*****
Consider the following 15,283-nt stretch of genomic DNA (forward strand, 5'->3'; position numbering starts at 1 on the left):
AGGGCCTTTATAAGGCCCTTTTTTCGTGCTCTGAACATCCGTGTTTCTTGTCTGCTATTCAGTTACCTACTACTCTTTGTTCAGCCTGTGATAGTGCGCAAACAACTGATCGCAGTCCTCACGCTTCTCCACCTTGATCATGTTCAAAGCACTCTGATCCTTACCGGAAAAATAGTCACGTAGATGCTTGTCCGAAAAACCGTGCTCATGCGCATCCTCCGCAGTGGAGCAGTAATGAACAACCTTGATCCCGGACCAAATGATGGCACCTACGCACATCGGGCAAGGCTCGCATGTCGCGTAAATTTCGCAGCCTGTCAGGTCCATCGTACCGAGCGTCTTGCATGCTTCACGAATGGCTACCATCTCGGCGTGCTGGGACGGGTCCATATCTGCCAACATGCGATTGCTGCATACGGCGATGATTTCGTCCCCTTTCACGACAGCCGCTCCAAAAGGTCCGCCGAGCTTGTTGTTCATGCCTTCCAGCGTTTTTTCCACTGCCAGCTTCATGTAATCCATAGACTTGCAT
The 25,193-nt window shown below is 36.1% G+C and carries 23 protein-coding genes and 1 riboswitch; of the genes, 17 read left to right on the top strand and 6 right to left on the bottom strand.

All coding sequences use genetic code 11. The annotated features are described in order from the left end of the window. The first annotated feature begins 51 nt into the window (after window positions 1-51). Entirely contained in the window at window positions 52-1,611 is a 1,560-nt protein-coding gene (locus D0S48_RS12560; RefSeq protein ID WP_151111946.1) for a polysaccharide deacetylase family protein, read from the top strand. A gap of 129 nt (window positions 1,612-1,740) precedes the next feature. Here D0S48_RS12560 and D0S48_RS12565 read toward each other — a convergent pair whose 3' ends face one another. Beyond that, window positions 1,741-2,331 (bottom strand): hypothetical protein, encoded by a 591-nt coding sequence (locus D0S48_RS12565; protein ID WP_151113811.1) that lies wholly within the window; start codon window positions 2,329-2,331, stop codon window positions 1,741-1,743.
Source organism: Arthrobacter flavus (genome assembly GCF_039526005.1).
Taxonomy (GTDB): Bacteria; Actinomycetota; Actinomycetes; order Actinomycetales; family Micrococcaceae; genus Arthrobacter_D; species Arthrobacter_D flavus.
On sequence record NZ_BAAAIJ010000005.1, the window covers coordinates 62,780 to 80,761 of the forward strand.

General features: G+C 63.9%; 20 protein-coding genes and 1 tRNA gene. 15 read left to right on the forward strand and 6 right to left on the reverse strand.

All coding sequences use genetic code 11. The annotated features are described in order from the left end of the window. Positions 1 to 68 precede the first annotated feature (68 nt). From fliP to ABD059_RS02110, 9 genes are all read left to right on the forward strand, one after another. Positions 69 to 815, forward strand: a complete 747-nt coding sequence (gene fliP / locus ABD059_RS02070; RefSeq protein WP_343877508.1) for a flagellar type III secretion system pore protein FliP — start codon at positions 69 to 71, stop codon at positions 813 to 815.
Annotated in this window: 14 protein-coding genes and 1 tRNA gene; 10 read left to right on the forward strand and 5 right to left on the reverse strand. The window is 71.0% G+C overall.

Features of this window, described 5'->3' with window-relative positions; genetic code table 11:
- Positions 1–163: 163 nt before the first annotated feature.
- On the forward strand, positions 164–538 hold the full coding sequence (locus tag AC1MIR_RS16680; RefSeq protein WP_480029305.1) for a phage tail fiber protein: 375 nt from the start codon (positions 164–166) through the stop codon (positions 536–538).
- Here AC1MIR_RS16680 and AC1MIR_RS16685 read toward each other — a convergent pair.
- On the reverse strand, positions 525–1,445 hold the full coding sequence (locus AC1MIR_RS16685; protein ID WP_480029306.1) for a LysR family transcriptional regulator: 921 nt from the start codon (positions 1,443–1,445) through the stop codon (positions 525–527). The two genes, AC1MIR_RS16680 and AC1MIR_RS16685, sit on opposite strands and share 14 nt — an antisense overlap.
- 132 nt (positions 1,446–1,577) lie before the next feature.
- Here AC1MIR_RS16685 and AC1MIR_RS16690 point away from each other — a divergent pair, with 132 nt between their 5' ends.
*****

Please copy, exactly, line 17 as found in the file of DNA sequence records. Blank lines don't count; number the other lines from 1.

- Here AC1MIR_RS16685 and AC1MIR_RS16690 point away from each other — a divergent pair, with 132 nt between their 5' ends.